A nationwide effort launches to turn ‘book deserts’ into literary oases

HUD Secretary Julian Castro
HUD Secretary Julian Castro greets Anthony Mares, 4, in the boy’s Estrada Courts home in Boyle Heights in September. A new program will bring free books to residents of public housing like Estrada Courts.
(Brian van der Brug / Los Angeles Times)

The National Book Foundation is teaming up with publishers and the U.S. Departments of Housing and Urban Development and Education to make “book deserts” a thing of the past.

The literary organization, best known for presenting the annual National Book Awards, joined its partners Thursday announcing the Book Rich Environment Initiative, which will donate books to residents of public housing nationwide.

The National Book Foundation is working with publishers to make sure the books donated are appropriate for a wide range of ages and reading levels, and that they reflect the diversity of the communities participating in the initiative. 

Penguin Random House, the world’s largest publisher, has committed to donating 200,000 books for the project. Two of the other five major publishing companies, Hachette and Macmillan, have also promising to provide books for the initiative.


Four million children and their families live in HUD-assisted housing, which is often located in neighborhoods without nearby bookstores or libraries.

The Book Rich Environment Initiative will distribute free books to schoolchildren and families in these “book deserts” starting in March.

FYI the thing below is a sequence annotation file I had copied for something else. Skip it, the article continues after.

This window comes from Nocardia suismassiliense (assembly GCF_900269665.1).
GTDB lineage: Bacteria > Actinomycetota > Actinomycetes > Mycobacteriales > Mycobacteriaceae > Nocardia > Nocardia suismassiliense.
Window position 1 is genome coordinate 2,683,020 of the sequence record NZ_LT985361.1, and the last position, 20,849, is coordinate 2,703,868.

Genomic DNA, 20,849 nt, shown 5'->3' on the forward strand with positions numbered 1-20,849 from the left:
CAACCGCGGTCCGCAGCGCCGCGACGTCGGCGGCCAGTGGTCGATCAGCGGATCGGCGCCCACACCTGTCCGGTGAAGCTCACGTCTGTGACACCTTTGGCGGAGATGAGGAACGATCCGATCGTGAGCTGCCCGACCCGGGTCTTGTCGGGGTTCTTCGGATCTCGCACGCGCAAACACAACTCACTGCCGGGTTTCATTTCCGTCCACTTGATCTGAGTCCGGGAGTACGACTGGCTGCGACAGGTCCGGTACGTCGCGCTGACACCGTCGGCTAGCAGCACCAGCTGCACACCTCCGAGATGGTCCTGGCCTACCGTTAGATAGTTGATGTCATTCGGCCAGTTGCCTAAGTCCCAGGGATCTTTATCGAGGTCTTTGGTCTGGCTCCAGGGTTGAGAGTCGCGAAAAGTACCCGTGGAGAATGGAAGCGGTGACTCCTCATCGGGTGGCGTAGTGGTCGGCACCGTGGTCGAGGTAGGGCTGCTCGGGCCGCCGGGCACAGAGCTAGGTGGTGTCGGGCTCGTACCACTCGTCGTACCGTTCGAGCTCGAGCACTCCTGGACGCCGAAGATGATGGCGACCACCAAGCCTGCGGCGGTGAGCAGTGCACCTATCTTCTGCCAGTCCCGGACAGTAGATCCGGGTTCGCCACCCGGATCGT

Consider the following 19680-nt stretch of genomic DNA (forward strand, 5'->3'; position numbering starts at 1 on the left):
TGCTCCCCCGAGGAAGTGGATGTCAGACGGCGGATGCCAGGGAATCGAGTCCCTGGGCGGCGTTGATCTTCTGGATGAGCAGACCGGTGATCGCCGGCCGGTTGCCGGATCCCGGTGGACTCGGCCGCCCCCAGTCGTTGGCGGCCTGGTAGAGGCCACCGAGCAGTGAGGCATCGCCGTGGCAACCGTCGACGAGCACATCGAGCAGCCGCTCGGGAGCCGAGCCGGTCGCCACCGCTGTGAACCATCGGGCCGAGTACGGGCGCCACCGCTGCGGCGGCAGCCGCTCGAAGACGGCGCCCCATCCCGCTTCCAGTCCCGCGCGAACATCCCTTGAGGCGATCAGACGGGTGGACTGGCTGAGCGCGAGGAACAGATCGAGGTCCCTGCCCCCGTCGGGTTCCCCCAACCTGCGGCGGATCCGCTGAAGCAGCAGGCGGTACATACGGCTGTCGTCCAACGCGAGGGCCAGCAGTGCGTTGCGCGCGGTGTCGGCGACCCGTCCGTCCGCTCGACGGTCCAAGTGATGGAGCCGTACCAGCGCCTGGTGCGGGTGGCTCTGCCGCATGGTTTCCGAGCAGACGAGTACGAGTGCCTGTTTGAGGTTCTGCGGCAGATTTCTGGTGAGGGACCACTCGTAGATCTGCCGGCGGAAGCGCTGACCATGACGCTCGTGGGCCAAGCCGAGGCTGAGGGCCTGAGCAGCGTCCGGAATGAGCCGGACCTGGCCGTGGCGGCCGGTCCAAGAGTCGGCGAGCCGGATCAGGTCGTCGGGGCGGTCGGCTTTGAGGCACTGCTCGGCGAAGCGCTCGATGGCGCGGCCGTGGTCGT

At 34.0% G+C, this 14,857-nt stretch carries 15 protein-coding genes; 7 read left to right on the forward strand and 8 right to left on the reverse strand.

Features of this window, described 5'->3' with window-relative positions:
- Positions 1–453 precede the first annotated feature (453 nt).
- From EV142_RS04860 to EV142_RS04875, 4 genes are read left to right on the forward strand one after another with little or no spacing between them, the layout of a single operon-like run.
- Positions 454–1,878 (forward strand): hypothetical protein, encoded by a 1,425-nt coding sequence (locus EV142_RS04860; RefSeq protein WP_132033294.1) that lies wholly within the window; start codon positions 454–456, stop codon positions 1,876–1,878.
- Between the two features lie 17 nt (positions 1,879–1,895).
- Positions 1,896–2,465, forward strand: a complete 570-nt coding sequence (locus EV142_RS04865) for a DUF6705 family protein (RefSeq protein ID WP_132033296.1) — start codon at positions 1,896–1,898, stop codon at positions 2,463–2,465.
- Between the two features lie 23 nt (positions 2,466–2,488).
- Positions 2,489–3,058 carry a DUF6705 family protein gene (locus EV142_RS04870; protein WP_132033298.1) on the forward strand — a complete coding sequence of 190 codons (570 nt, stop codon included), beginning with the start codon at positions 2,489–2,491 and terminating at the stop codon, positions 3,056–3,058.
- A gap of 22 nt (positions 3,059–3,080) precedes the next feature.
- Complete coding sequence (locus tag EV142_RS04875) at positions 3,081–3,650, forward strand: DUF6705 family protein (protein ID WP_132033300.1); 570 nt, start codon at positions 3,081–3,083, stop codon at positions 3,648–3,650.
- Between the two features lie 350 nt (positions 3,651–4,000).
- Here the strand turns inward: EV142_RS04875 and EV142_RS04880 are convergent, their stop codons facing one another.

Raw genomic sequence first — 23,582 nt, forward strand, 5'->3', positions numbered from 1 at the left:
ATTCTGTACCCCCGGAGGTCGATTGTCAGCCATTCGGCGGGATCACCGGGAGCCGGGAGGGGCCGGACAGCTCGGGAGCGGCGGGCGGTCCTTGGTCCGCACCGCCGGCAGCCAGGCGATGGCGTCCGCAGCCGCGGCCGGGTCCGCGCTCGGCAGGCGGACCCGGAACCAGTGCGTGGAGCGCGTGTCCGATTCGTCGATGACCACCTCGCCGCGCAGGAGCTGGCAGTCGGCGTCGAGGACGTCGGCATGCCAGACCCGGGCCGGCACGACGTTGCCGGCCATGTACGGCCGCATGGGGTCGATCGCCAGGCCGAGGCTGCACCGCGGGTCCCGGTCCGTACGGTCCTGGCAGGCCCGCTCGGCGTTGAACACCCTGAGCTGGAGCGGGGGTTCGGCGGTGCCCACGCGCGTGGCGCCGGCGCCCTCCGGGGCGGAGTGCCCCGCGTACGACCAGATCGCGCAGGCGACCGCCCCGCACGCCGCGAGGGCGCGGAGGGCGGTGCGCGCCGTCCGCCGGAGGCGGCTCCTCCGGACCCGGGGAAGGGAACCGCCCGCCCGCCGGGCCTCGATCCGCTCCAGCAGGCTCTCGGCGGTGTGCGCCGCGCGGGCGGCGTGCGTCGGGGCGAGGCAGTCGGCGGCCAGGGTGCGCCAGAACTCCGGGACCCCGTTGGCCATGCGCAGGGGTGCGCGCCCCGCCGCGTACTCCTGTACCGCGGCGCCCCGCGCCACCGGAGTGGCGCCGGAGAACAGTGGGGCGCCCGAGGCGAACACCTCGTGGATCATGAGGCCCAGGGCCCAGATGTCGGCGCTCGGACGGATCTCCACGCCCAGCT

The Urban Library Council and the Campaign for Grade Level Reading are additional partners. After the first book giveaway to housing residents, the Book Rich program will work with local libraries to provide community programming. The National Book Foundation will be a key part of those efforts, and with helping to connect these communities with authors. 


“The National Book Foundation is committed to making sure all people, especially young people who are building their identity as readers, have access to books,” David Steinberger, chairman of the group’s board of directors, said in a news release. “By collaborating with these key national partners, we are able to build the Foundation’s reach and further our mission of making sure that books matter, and that they matter everywhere.”

Lisa Lucas, executive director of the National Book Foundation, said the initiative extends work the organization began with schoolchildren.

“To date, the National Book Foundation has given away over 30,000 books to young people through BookUp, our free afterschool reading program,” Lucas said. “Through the Book Rich Environment Initiative, we will expand that to over 300,000 books by the end of 2017.”

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